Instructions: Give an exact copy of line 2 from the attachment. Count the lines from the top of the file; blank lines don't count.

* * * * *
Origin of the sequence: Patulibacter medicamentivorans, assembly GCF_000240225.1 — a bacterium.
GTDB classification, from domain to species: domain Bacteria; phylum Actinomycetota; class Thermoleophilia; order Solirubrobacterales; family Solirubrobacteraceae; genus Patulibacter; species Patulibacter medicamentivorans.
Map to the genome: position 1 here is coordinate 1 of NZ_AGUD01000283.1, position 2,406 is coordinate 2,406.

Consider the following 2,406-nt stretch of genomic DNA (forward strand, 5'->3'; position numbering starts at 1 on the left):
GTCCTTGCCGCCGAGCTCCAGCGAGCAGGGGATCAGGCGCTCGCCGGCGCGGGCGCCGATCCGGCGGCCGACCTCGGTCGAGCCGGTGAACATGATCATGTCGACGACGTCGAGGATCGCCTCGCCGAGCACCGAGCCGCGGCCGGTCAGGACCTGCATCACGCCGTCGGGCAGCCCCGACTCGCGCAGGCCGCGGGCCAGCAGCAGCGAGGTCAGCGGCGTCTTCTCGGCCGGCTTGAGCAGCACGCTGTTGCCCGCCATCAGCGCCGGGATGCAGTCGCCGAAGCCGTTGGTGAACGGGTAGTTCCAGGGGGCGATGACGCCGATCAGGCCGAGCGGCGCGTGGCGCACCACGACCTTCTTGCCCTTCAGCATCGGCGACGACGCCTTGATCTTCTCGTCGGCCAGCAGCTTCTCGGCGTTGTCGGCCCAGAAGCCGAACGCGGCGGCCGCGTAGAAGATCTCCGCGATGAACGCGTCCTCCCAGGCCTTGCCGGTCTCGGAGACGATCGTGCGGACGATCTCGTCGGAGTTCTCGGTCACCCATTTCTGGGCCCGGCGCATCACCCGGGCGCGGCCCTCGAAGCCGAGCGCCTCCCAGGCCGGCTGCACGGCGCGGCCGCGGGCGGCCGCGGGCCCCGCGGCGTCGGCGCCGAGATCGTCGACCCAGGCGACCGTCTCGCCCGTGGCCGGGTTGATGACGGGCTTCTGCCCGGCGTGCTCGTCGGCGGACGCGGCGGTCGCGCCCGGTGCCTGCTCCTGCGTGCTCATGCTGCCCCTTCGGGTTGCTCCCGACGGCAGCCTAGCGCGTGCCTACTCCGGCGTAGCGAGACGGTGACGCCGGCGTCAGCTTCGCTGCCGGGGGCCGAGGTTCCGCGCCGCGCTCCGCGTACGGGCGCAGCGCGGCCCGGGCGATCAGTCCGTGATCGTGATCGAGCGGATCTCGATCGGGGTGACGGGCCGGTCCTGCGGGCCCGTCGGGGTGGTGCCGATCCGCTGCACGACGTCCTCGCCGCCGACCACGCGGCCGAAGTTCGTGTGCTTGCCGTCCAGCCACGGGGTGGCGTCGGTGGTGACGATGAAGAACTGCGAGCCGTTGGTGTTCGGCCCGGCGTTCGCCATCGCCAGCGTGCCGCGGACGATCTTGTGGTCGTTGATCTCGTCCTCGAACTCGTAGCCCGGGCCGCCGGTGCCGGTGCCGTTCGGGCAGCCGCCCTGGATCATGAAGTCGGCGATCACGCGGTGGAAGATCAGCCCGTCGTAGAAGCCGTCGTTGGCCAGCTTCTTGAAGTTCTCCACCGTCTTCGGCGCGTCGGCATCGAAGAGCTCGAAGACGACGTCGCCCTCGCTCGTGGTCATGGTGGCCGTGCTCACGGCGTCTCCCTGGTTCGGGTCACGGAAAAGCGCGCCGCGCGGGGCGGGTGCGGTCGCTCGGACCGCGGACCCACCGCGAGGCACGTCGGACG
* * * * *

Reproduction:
GTDB classification, from domain to species: domain Bacteria; phylum Actinomycetota; class Thermoleophilia; order Solirubrobacterales; family Solirubrobacteraceae; genus Patulibacter; species Patulibacter medicamentivorans.